trace — Trace or track Python statement execution
The trace module allows you to trace program execution, generate
annotated statement coverage listings, print caller/callee relationships and
list functions executed during a program run. It can be used in another program
or from the command line.
Command Line Usage
The trace module can be invoked from the command line. It can be as
python -m trace --count somefile.py ...
The above will generate annotated listings of all Python modules imported during
the execution of somefile.py.
The following command-line arguments are supported:
- --trace, -t
- Display lines as they are executed.
- --count, -c
- Produce a set of annotated listing files upon program completion that shows how
many times each statement was executed.
- --report, -r
- Produce an annotated list from an earlier program run that used the
--count and --file arguments.
- --no-report, -R
- Do not generate annotated listings. This is useful if you intend to make
several runs with --count then produce a single set of annotated
listings at the end.
- --listfuncs, -l
- List the functions executed by running the program.
- --trackcalls, -T
- Generate calling relationships exposed by running the program.
- --file, -f
- Name a file containing (or to contain) counts.
- --coverdir, -C
- Name a directory in which to save annotated listing files.
- --missing, -m
- When generating annotated listings, mark lines which were not executed with
- --summary, -s
- When using --count or --report, write a brief summary to
stdout for each file processed.
- Accepts comma separated list of module names. Ignore each of the named
module and its submodules (if it is a package). May be given
- Ignore all modules and packages in the named directory and subdirectories
(multiple directories can be joined by os.pathsep). May be given multiple
class trace.Trace([count=1[, trace=1[, countfuncs=0[, countcallers=0[, ignoremods=()[, ignoredirs=()[, infile=None[, outfile=None[, timing=False]]]]]]]]])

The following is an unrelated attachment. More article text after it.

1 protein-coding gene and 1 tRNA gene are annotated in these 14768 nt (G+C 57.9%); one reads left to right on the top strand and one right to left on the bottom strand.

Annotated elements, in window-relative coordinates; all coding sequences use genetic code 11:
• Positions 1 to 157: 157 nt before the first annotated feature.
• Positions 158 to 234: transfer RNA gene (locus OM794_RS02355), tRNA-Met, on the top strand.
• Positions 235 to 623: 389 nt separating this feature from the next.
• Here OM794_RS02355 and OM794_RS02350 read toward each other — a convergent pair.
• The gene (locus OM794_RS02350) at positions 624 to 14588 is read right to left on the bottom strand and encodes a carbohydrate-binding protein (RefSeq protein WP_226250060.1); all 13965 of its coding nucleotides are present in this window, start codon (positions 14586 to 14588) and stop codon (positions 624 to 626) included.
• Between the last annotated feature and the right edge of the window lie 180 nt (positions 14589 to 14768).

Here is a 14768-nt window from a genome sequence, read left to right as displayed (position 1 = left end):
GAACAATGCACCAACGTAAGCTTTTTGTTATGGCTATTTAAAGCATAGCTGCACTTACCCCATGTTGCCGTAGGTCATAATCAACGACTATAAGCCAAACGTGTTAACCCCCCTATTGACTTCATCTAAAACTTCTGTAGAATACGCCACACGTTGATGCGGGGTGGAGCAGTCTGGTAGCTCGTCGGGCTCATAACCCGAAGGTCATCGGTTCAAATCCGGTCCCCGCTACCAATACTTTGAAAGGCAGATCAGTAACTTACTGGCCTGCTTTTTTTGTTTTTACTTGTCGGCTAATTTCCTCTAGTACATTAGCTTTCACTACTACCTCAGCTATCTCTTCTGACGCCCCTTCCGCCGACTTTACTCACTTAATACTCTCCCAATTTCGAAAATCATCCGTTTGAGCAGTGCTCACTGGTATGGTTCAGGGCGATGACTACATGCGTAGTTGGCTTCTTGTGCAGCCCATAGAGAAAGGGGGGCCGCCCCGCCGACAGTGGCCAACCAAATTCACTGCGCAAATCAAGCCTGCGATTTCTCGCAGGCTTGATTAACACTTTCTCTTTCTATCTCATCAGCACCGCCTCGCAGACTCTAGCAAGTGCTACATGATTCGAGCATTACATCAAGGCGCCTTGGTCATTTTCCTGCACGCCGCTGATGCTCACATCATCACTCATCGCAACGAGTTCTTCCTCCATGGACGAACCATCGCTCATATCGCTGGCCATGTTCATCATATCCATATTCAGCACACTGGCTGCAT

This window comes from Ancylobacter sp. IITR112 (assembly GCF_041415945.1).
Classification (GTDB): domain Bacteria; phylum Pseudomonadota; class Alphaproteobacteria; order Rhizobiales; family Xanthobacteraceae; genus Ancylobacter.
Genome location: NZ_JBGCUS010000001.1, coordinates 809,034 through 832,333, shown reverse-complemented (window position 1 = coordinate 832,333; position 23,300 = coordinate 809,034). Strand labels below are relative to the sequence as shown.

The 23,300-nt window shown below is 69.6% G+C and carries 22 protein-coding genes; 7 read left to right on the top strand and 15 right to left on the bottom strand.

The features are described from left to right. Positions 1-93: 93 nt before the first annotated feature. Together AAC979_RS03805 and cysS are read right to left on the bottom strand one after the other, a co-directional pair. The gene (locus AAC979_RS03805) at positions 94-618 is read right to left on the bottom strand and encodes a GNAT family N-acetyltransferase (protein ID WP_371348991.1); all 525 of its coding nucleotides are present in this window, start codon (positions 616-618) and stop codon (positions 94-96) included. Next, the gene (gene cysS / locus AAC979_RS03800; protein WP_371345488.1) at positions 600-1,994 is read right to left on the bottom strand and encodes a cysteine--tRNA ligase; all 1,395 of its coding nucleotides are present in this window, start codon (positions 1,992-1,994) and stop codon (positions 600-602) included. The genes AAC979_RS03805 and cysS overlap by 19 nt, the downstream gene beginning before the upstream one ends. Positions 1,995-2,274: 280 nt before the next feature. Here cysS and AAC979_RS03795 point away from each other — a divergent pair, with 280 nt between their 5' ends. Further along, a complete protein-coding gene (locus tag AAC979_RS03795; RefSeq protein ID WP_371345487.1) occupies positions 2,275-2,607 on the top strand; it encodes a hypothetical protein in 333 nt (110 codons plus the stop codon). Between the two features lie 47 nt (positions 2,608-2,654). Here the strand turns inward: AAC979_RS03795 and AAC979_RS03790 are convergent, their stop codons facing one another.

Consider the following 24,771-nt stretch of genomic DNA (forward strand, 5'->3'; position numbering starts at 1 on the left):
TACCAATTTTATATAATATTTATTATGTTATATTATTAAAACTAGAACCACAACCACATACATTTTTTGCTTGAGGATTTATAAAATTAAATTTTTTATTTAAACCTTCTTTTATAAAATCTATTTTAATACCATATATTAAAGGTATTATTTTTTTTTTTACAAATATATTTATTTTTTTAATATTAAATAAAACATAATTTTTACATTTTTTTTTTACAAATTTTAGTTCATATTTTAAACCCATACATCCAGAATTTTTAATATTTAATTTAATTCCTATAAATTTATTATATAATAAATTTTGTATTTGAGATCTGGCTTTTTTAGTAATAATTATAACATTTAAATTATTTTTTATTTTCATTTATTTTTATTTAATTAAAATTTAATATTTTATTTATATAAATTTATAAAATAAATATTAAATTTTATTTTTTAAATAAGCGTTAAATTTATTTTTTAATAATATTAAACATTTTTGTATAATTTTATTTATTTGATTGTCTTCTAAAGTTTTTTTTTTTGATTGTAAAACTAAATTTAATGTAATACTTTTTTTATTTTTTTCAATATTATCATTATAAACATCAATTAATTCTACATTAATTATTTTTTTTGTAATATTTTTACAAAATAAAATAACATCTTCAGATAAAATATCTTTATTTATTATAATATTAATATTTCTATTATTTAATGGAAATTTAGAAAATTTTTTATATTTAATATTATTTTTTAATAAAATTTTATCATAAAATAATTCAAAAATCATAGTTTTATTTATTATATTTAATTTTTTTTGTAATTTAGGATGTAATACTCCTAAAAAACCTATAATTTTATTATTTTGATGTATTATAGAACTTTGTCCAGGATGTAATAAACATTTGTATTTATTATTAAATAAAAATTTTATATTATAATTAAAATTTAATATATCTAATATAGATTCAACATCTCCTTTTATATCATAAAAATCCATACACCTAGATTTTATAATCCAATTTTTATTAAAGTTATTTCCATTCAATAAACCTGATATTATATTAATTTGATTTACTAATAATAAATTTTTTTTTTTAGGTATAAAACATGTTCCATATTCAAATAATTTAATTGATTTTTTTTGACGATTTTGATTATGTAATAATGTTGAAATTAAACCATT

- Create an object to trace execution of a single statement or expression. All
parameters are optional. count enables counting of line numbers. trace
enables line execution tracing. countfuncs enables listing of the functions
called during the run. countcallers enables call relationship tracking.
ignoremods is a list of modules or packages to ignore. ignoredirs is a list
of directories whose modules or packages should be ignored. infile is the
file from which to read stored count information. outfile is a file in which
to write updated count information. timing enables a timestamp relative
to when tracing was started to be displayed.
- Run cmd under control of the Trace object with the current tracing parameters.
Trace.runctx(cmd[, globals=None[, locals=None]])
- Run cmd under control of the Trace object with the current tracing parameters
in the defined global and local environments. If not defined, globals and
locals default to empty dictionaries.
Trace.runfunc(func, *args, **kwds)
- Call func with the given arguments under control of the Trace object
with the current tracing parameters.
This is a simple example showing the use of this module:
# create a Trace object, telling it what to ignore, and whether to
# do tracing or line-counting or both.
tracer = trace.Trace(
# run the new command using the given tracer
# make a report, placing output in /tmp
r = tracer.results()